Think It Through!

11 08 2017

IBM founder Thomas Watson became famous, in part, because of a slogan he’d picked up as a young sales manager for National Cash Register Company.  He made it the defining motif for Big Blue from the 1920’s to the present.

Think.

“Think” signs were plastered all over IBM so that every employee, from the janitor to the senior vice president, would capture the vision that strategic thinking would help the company to grow and flourish.  He made a forceful case that the phrase “I didn’t think” was one of the main reasons why companies lost millions of dollars.  Many IBM employees—engineers and others—would carve out big chunks of time every day simply to think.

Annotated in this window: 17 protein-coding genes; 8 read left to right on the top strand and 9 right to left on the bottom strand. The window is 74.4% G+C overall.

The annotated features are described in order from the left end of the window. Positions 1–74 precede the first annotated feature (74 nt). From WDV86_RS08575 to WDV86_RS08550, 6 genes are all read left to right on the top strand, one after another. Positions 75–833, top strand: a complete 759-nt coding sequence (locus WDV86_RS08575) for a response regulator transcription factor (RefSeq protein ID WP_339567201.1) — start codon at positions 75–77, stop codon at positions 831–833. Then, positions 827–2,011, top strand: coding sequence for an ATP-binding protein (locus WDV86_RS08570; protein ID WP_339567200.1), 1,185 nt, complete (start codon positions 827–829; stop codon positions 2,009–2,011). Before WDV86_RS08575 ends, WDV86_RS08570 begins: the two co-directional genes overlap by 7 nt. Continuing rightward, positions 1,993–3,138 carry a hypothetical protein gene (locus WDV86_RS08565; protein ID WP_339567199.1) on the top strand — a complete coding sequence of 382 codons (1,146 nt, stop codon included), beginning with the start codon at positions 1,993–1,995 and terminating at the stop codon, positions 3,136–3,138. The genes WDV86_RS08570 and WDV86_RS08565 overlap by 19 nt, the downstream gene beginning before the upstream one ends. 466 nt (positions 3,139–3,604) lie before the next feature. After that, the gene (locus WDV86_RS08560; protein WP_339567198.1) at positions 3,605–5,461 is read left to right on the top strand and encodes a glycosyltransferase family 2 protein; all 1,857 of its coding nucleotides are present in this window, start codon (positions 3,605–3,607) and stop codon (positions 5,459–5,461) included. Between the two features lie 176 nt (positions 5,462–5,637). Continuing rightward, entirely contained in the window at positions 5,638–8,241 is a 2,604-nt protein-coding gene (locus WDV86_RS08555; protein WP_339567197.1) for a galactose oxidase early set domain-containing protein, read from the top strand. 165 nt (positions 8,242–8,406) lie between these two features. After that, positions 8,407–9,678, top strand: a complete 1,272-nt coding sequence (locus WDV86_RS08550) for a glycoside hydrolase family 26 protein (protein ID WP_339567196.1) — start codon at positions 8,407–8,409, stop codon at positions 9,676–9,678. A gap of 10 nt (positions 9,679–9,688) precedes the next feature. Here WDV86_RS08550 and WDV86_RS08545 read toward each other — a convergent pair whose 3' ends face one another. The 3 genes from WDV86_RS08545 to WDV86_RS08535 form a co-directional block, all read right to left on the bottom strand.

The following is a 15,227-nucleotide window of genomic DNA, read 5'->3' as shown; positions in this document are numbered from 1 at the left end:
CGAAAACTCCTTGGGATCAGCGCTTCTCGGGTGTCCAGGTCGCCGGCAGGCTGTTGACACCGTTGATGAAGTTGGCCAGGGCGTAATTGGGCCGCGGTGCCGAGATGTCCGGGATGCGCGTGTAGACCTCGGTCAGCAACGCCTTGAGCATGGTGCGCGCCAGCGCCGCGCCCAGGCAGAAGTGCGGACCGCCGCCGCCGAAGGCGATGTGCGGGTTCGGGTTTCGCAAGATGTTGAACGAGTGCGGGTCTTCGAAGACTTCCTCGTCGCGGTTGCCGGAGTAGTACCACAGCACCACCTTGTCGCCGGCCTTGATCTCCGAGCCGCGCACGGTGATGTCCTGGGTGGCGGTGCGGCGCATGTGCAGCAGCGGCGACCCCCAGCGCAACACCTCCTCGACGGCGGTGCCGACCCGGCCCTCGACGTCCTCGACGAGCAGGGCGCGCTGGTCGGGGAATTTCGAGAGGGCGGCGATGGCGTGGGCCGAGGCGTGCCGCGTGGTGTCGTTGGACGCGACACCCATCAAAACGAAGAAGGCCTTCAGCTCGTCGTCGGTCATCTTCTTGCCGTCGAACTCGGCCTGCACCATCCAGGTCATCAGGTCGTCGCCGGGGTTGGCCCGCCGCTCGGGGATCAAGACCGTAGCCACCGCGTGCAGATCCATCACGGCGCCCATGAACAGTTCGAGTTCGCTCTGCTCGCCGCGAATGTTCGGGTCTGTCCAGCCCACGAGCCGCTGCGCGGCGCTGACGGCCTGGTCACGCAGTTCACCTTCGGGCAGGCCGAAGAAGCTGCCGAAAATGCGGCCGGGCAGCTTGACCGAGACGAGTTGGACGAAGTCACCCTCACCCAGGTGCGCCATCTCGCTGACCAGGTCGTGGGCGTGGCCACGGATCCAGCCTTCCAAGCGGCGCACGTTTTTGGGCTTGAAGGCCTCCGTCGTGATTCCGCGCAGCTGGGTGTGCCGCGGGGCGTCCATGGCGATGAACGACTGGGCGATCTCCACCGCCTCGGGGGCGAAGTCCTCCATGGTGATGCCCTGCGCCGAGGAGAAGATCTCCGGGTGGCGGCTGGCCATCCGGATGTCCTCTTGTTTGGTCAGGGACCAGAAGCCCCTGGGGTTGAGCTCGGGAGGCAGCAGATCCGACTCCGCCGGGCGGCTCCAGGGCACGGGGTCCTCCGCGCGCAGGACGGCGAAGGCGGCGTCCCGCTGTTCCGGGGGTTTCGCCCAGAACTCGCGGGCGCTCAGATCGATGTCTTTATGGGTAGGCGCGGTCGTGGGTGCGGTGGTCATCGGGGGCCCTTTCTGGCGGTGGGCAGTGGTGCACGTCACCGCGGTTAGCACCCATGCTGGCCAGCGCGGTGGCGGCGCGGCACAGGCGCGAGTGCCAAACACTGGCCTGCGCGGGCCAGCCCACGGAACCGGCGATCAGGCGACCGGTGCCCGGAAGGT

One of the reasons why things tend to stress us out us is the bad habit of not thinking a thing through and solving the problem by thoroughly understanding it.  We tend to be impatient and want everything now, especially solutions.  This applies to any area of life, not just mechanical headaches like a malfunctioning smartphone.

In his book The Road Less Traveled and Beyond, M. Scott Peck points out that simplistic thinking, which he labels simplism, is the plague of our times.  And the reason for not thinking challenges through is that real thought is hard work!

I know a dad who regularly counseled his adult sons when first entering the real world of work to “think it through” when considering possible courses of action.  My wife likes to call this process “playing the tape to the end.”

Here are some tips to improve your own strategic, solution-based thinking:

  • Create an undistracted atmosphere.  Turn off your smartphone for a while and give yourself to the task at hand.
  • Think with pencil and paper in hand.  Or pen and Moleskine. Leonardo Da Vinci is famous for his Journals, filled with math, drawings, aphorisms and sundry jottings.  Writing things out clarifies your own muddy thinking.